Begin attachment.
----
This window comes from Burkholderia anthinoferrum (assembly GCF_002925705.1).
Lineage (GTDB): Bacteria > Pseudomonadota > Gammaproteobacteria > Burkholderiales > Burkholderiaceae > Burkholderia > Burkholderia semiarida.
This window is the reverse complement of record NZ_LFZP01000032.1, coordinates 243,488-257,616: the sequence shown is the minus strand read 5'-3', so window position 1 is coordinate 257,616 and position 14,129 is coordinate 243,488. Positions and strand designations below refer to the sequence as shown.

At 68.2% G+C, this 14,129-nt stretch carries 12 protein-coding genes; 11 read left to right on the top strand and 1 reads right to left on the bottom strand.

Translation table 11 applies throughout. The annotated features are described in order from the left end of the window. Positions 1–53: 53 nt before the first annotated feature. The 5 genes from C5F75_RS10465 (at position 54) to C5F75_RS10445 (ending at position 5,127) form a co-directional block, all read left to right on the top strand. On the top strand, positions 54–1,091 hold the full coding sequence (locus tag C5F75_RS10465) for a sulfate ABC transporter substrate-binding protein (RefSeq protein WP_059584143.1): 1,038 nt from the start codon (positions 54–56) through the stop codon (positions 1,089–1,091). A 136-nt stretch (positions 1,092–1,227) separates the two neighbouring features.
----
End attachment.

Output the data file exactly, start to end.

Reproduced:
This window comes from Burkholderia anthinoferrum (assembly GCF_002925705.1).
Lineage (GTDB): Bacteria > Pseudomonadota > Gammaproteobacteria > Burkholderiales > Burkholderiaceae > Burkholderia > Burkholderia semiarida.
This window is the reverse complement of record NZ_LFZP01000032.1, coordinates 243,488-257,616: the sequence shown is the minus strand read 5'-3', so window position 1 is coordinate 257,616 and position 14,129 is coordinate 243,488. Positions and strand designations below refer to the sequence as shown.

At 68.2% G+C, this 14,129-nt stretch carries 12 protein-coding genes; 11 read left to right on the top strand and 1 reads right to left on the bottom strand.

Translation table 11 applies throughout. The annotated features are described in order from the left end of the window. Positions 1–53: 53 nt before the first annotated feature. The 5 genes from C5F75_RS10465 (at position 54) to C5F75_RS10445 (ending at position 5,127) form a co-directional block, all read left to right on the top strand. On the top strand, positions 54–1,091 hold the full coding sequence (locus tag C5F75_RS10465) for a sulfate ABC transporter substrate-binding protein (RefSeq protein WP_059584143.1): 1,038 nt from the start codon (positions 54–56) through the stop codon (positions 1,089–1,091). A 136-nt stretch (positions 1,092–1,227) separates the two neighbouring features.